An annotated sketch map of the patrol appears below; click on the thumbnail for the full image:

25 May, 1928

To:  Area Commander, Ocotal

Subject: Patrol report

     At 8:30 A.M. May 9, 1928, cleared Quilali with thirty-eight riding animals and eleven pack animals and ten days rations, Captain Hunter in command. Strength two officers marine, and twenty-five Marines enlisted, one Navy enlisted, one Guardia officer, and nine Guardia enlisted on combat reconnaisance patrol for Santa Cruz and the Coco Coco River. Weather and roads excellent. Arrived Santa Cruz 1:30 P.M. and made camp. Five Guardia were put on outpost about one hundred and fifty yards northeast of camp. About 7:00 P.M. firing was heard from this outpost. Upon being investigated the Guardia said they had fired at five men mounted, coming down the trail.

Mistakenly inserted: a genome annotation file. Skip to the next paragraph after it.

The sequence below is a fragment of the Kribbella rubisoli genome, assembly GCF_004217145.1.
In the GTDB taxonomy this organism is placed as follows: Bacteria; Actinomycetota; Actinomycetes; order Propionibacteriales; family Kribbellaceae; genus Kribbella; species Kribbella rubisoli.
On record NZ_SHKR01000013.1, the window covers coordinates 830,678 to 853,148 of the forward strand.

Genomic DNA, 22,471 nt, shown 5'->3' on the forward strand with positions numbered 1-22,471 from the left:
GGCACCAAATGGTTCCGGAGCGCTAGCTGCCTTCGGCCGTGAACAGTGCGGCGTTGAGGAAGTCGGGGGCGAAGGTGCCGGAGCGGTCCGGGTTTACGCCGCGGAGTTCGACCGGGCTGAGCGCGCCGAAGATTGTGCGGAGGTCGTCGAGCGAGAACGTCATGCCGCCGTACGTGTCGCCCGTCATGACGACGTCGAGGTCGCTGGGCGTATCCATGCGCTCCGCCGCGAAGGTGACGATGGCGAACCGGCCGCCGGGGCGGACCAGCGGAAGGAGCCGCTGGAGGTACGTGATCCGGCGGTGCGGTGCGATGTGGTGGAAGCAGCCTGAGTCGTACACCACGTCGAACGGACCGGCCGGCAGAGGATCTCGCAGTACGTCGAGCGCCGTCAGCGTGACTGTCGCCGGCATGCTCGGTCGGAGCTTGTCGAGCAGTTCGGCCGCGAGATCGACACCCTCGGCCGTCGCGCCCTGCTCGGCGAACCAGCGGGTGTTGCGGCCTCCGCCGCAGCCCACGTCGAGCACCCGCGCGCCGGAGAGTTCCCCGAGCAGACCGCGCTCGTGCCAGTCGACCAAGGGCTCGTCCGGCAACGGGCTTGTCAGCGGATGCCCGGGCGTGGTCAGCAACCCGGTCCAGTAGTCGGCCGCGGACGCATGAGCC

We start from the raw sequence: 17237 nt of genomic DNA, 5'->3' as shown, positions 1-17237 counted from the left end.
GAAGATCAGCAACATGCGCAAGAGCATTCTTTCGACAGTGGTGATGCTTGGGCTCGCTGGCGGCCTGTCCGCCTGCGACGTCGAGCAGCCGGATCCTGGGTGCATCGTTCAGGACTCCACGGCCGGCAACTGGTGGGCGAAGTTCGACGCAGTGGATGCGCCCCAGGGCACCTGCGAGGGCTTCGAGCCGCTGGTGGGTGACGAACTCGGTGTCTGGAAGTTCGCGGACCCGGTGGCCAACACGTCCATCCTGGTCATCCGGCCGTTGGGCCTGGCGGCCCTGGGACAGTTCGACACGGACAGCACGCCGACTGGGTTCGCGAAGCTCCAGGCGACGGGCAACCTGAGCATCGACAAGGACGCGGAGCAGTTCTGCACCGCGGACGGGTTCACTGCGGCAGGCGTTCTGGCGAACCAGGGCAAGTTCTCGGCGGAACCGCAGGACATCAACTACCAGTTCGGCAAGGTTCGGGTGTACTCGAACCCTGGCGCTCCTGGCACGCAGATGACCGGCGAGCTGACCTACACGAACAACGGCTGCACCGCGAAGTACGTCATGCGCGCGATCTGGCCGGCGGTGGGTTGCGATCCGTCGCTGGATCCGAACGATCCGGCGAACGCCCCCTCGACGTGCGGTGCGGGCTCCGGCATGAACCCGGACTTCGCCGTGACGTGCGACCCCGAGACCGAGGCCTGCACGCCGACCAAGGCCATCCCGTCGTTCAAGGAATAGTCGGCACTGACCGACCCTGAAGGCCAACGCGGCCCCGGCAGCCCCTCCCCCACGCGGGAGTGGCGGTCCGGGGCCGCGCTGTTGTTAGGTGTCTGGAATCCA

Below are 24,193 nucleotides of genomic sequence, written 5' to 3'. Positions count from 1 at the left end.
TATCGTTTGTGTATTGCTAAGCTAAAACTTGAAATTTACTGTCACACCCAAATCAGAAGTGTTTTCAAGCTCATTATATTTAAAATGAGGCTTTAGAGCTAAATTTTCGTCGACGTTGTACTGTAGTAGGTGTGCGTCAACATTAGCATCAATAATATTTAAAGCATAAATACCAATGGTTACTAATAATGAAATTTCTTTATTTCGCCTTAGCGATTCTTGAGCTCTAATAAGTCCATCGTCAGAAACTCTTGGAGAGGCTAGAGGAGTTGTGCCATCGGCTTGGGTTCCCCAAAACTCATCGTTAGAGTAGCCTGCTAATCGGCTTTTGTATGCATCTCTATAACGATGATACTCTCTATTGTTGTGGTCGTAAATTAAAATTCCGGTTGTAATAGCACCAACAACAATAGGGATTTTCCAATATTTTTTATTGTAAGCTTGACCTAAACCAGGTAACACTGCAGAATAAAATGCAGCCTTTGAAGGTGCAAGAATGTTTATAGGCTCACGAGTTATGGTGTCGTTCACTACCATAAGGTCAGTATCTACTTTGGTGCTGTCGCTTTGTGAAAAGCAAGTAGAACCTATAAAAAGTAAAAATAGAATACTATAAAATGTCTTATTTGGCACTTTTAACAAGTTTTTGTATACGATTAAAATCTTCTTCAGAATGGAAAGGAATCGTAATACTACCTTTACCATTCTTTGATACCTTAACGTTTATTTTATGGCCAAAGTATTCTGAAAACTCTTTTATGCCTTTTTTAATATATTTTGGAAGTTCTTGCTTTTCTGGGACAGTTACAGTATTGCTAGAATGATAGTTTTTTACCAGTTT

[p. 2] No evidence was found and report was unverified.

     Cleared Santa Cruz 7:30 A.M. May 10, and marched in general north-east direction. Crossed high range of bare mountains, and travelled through heavy bamboo brakes, trails good. Many houses along trail were burned. Reached Cua River about 2:30 P.M. having travelled twelve miles from Santa Cruz. Trails were investigated while up river and camp made in immediate vicinity on river bank. At 6:00 P.M. while several of our men were bathing in river, a native dugout was seen coming downstream close to our camp. Upon seeing men in river, dug-out was hastily beached and natives ran into bushes on opposite bank, both were carrying rifles. Shots were